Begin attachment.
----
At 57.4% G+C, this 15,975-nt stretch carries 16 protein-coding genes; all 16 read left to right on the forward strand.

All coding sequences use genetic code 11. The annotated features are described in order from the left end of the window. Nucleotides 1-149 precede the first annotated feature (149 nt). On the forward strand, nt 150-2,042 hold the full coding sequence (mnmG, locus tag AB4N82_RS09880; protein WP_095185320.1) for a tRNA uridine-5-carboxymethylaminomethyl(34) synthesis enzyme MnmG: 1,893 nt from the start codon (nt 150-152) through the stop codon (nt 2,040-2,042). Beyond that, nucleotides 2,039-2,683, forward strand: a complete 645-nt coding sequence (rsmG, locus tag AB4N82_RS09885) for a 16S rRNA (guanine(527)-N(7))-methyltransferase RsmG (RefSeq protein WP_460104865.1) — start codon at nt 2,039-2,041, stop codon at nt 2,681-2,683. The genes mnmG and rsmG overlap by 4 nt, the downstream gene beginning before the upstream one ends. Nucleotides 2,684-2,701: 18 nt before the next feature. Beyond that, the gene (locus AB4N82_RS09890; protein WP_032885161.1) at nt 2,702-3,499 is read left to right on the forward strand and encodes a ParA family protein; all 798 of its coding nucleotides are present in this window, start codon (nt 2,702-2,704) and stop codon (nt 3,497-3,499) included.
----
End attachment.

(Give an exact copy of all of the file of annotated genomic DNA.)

At 57.4% G+C, this 15,975-nt stretch carries 16 protein-coding genes; all 16 read left to right on the forward strand.

All coding sequences use genetic code 11. The annotated features are described in order from the left end of the window. Nucleotides 1-149 precede the first annotated feature (149 nt). On the forward strand, nt 150-2,042 hold the full coding sequence (mnmG, locus tag AB4N82_RS09880; protein WP_095185320.1) for a tRNA uridine-5-carboxymethylaminomethyl(34) synthesis enzyme MnmG: 1,893 nt from the start codon (nt 150-152) through the stop codon (nt 2,040-2,042). Beyond that, nucleotides 2,039-2,683, forward strand: a complete 645-nt coding sequence (rsmG, locus tag AB4N82_RS09885) for a 16S rRNA (guanine(527)-N(7))-methyltransferase RsmG (RefSeq protein WP_460104865.1) — start codon at nt 2,039-2,041, stop codon at nt 2,681-2,683. The genes mnmG and rsmG overlap by 4 nt, the downstream gene beginning before the upstream one ends. Nucleotides 2,684-2,701: 18 nt before the next feature. Beyond that, the gene (locus AB4N82_RS09890; protein WP_032885161.1) at nt 2,702-3,499 is read left to right on the forward strand and encodes a ParA family protein; all 798 of its coding nucleotides are present in this window, start codon (nt 2,702-2,704) and stop codon (nt 3,497-3,499) included.